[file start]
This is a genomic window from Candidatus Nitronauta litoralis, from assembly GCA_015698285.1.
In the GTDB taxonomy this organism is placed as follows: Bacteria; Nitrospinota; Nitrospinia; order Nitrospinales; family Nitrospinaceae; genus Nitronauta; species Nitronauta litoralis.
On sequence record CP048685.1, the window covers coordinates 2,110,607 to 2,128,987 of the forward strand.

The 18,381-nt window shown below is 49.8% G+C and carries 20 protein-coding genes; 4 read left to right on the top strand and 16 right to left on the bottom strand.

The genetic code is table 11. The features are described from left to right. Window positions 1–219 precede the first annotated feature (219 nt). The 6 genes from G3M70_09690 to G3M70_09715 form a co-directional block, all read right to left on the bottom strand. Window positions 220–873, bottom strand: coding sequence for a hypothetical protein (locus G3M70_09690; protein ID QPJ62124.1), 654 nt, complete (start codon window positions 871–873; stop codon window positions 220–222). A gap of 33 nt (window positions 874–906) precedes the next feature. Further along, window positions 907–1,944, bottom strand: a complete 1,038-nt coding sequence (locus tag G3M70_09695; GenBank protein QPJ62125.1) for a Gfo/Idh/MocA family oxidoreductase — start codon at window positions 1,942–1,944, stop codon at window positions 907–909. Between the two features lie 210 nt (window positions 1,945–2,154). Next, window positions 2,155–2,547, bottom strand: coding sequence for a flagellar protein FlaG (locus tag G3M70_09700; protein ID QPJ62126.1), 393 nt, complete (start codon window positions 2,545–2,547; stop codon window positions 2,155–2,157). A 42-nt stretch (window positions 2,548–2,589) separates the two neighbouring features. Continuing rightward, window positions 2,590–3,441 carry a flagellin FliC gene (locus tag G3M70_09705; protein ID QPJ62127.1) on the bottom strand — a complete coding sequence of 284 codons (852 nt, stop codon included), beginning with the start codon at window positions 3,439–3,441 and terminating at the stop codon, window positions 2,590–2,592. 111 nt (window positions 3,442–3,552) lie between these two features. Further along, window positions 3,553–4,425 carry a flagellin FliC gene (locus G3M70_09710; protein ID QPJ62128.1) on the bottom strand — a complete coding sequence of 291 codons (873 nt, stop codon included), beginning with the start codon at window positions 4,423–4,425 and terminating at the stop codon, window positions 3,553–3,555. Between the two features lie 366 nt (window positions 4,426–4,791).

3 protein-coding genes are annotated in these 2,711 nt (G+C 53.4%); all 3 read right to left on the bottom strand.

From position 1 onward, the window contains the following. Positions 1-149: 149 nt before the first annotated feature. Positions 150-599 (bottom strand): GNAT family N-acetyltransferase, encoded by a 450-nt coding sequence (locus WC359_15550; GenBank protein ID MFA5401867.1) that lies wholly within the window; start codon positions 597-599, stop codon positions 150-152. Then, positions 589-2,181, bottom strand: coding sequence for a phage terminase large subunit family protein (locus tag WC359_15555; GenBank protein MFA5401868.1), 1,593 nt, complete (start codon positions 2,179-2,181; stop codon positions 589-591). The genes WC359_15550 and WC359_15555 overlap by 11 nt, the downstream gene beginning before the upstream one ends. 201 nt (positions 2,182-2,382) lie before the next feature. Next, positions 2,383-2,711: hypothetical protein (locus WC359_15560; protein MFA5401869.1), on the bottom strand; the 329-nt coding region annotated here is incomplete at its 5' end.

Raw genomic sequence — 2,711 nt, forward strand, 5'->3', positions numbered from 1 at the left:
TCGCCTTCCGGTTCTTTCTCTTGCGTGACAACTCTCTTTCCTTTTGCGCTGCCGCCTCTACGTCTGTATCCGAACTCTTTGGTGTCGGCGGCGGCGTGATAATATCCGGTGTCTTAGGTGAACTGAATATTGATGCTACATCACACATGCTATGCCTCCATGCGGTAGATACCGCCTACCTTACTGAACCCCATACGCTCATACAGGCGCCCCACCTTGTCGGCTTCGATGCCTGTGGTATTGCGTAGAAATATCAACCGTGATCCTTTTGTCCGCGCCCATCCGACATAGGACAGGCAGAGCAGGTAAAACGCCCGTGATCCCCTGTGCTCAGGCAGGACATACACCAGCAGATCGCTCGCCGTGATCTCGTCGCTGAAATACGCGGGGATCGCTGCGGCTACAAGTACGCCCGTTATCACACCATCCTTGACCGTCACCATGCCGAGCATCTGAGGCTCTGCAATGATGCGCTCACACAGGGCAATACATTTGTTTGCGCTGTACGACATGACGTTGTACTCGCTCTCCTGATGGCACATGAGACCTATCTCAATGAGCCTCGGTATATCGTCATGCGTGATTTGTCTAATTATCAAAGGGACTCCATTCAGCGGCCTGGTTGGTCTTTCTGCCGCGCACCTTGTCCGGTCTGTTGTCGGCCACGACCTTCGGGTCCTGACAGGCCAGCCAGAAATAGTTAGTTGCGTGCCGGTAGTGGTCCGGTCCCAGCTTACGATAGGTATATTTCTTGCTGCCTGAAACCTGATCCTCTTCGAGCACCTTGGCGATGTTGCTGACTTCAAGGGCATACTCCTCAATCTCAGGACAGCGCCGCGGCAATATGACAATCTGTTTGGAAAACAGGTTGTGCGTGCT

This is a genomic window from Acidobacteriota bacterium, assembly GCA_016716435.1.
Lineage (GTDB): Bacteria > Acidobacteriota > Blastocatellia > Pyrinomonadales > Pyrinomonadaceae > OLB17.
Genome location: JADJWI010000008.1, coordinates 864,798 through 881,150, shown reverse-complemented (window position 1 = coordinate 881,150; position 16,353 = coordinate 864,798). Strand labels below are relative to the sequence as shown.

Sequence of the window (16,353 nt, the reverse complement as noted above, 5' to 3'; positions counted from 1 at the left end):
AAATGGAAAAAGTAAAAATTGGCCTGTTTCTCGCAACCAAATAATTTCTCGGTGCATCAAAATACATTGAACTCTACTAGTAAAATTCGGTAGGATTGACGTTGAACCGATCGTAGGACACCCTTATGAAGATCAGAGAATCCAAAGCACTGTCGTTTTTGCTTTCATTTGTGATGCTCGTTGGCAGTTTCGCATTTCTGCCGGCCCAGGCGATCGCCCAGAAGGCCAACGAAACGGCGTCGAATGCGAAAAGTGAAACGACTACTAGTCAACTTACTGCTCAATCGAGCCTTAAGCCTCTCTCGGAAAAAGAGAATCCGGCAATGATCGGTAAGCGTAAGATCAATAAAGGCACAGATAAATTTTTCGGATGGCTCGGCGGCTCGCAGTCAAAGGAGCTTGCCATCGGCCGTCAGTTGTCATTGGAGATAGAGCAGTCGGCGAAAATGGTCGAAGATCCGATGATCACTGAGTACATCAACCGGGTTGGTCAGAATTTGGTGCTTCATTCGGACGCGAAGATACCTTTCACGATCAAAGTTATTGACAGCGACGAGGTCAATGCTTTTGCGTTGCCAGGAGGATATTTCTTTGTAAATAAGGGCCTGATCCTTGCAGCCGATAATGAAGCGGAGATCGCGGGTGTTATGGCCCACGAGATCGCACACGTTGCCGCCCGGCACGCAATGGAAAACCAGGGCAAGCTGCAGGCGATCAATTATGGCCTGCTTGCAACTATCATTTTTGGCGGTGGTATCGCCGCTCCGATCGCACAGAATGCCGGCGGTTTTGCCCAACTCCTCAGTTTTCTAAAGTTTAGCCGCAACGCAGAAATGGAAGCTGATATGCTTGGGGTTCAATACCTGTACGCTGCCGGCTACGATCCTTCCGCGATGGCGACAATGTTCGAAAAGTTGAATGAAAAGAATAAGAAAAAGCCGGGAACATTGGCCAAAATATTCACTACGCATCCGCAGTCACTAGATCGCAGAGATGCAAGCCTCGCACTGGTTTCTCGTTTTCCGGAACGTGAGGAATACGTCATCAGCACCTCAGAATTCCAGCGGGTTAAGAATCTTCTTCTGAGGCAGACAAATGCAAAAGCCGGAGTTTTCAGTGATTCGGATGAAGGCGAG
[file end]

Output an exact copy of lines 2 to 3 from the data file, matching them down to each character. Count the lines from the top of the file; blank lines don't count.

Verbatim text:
In the GTDB taxonomy this organism is placed as follows: Bacteria; Nitrospinota; Nitrospinia; order Nitrospinales; family Nitrospinaceae; genus Nitronauta; species Nitronauta litoralis.
On sequence record CP048685.1, the window covers coordinates 2,110,607 to 2,128,987 of the forward strand.